Live Blog: How pwned am I?

Uhoh. My MacBook Pro may have been hacked. I’ve already done a bit of troubleshooting, but this looks like it’s going to be A Thing, so I’ve decided to liveblog it. And here’s the liveblog.

The brief version is that Apple Mail crashed when it tried to open a particular email message dated 4 November, one containing a PDF file. Consistently. So I thought I’d do a virus scan on it.

That’s when Norton Internet Security reported that LiveUpdate was missing pieces, and I saw that it hadn’t checked for updates since… 4 November. Eek.

Now all the action would have happened on my battered old MacBook Pro running OS X 10.6 Snow Leopard. That computer finally died of motherboard failure on 11 November and I replaced it with a fresh OS X 10.7 Lion machine on 12 November.

However I did just transfer everything across using Apple’s migration tool, rather than freshly installing all the software and just copying the data, so… well… who knows what the hell is going on?

Deep in my heart I suspect that it was just bugginess and a dying computer, copied badly to a new computer. I hope.

If you want to follow or even help, the liveblog is over the jump.

[Update 11.20pm: Things may not be as bad as I thought. It turns out that Norton Internet Security for Mac version 4.x is only compatible for OS X up to version 10.6 Snow Leopard. There’s NIS version 5.x for OS X 10.7 Lion. It looks like it’s a straightforward software compatibility problem, and the lack of updates could be because I was travelling that week and the computer was offline when updates were scheduled. If this is all the case, I’m a bit disappointed that the software itself couldn’t figure this out.]

The CoveritLive live blog tool should appear immediately below this paragraph — at least if you’re looking at this in a compatible web browser.

[This is where I’ll post links to any follow-up posts.]

2 Replies to “Live Blog: How pwned am I?”

  1. I don’t know a lot about macs, but if it was happening in Windows, i’d assume it’s a problem with adobe acrobat reader (program i use to read pdf’s) and i’d reinstall that software.

  2. @Andrew M: Well, whatever the operating system, there’s a problem with that being your initial approach. You’re only treating the symptoms that initially presented themselves: being unable to read a certain email containing a PDF file.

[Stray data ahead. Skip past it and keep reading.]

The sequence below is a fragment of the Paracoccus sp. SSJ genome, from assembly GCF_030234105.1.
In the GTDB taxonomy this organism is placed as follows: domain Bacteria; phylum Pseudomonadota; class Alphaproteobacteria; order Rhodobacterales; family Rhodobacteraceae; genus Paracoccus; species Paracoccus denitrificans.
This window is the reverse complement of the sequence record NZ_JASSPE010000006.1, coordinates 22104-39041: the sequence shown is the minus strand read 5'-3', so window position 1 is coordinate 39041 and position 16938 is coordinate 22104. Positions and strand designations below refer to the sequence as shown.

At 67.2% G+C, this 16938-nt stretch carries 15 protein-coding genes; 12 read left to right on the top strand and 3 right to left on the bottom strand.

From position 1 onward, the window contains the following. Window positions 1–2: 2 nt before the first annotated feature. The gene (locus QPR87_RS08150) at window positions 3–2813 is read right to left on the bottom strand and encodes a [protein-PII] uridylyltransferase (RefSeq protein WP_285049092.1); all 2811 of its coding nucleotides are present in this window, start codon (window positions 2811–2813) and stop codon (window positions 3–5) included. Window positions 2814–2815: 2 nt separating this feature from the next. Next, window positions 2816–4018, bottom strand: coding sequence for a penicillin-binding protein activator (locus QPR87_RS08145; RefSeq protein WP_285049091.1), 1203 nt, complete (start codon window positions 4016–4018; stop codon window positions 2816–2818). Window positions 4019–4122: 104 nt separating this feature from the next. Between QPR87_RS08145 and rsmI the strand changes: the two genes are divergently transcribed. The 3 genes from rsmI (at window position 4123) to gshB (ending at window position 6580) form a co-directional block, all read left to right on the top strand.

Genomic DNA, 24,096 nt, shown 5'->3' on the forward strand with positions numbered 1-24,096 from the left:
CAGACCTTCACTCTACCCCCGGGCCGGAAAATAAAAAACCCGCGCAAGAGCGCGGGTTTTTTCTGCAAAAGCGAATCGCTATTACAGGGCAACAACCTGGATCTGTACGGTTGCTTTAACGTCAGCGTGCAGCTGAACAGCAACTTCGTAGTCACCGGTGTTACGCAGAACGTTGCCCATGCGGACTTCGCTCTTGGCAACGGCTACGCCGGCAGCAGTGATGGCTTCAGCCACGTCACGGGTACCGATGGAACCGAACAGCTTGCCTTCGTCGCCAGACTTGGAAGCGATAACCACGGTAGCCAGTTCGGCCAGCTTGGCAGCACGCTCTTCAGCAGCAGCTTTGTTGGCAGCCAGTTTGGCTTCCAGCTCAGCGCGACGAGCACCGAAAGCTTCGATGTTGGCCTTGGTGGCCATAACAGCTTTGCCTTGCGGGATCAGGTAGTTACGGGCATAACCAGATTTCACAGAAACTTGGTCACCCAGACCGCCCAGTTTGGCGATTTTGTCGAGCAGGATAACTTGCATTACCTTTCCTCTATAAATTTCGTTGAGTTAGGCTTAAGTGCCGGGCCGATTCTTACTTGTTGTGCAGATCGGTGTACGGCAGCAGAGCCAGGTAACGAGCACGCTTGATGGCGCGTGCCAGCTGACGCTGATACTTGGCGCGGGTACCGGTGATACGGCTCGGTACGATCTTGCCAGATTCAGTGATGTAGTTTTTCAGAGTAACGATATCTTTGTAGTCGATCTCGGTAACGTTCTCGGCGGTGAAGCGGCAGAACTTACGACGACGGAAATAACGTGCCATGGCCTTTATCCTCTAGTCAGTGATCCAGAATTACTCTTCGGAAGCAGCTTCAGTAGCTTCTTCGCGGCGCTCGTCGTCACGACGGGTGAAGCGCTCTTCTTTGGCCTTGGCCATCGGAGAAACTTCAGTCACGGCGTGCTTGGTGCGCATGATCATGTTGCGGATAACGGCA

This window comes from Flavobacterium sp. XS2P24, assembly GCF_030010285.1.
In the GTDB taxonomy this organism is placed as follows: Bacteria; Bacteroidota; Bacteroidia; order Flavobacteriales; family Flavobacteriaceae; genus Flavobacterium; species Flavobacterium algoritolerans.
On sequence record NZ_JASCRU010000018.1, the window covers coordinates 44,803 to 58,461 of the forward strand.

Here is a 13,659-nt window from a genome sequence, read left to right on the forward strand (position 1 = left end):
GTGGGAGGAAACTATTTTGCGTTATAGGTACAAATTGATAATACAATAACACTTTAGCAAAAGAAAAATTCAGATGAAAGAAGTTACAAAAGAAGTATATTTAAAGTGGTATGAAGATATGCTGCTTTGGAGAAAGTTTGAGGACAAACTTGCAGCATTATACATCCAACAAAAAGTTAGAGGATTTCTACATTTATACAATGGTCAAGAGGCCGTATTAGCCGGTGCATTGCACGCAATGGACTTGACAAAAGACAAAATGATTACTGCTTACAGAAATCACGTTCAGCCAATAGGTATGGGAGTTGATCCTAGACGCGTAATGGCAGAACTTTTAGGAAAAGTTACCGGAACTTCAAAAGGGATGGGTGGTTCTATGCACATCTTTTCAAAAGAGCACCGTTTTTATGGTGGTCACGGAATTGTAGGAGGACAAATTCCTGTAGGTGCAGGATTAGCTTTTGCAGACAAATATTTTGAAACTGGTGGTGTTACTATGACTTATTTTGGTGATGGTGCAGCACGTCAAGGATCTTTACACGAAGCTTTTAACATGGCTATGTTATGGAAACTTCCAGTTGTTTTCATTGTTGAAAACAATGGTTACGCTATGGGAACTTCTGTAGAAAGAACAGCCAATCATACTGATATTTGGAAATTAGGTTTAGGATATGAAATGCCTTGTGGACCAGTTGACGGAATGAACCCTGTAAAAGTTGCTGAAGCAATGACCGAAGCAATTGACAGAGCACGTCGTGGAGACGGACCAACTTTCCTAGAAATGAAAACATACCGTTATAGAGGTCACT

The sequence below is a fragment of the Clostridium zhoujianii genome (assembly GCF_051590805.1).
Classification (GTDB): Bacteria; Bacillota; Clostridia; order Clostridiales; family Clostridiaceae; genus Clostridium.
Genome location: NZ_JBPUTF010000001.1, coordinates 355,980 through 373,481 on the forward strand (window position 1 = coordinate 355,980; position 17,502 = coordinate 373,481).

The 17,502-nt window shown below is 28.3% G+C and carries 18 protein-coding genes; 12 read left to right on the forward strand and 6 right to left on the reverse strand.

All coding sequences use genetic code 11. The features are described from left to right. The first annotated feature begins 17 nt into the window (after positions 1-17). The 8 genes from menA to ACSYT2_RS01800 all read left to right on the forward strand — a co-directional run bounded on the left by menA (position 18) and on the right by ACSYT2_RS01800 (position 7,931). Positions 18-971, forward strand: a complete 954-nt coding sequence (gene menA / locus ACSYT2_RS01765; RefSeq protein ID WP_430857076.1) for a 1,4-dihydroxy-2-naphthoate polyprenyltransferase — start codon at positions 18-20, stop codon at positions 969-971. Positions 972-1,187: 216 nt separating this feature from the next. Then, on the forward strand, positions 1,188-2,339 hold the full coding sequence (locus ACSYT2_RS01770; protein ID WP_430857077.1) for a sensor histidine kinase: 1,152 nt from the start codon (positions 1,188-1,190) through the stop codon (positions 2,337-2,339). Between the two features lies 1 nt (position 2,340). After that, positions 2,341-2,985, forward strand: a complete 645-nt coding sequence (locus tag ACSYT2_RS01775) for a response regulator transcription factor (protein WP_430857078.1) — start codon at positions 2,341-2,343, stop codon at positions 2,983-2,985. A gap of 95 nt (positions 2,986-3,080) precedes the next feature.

The thing that should leap out here, with giant red flashing lights, is that the core security software hasn’t updated itself in more than a month. Why? If LiveUpdate is broken, then what else is broken security-wise?

    And if the machine has been exposed to incoming material from the internet for a month, we don’t know that it hasn’t been compromised. We need to make sure that hasn’t happened.

    The priorities should always be to secure the data (and that means ensuring we have a current backup, which is what I’m doing right now), and then ensuring that the machine has not been compromised (and a fresh installation of security software and a complete scan happens next).

    In any event, we need a 100% current backup so that once we start making changes — reinstalling software and the like — we’re able to roll back a step if something goes wrong.

    At every step, before we perform any operation, we have to be able to answer the question, “If what I’m about to do goes wrong, how will I undo it?”

    Once we’ve made sure our data is safe, and reassured ourselves that we’re not dealing with a security incident — and I don’t think we are, but I don’t know for sure — then we can start treating the symptoms.

    Now my choice of procedures is tempered by the specific facts of my situation: I have only this one computer with me; I’m a long way from anywhere; I do have to stay in touch; if I’ve been pwned for a month then the bad guys already have access to everything. That’s why I’m staying online as I deal with this. Otherwise I’d have pulled the machine offline and done a fresh OS X installation and so on.

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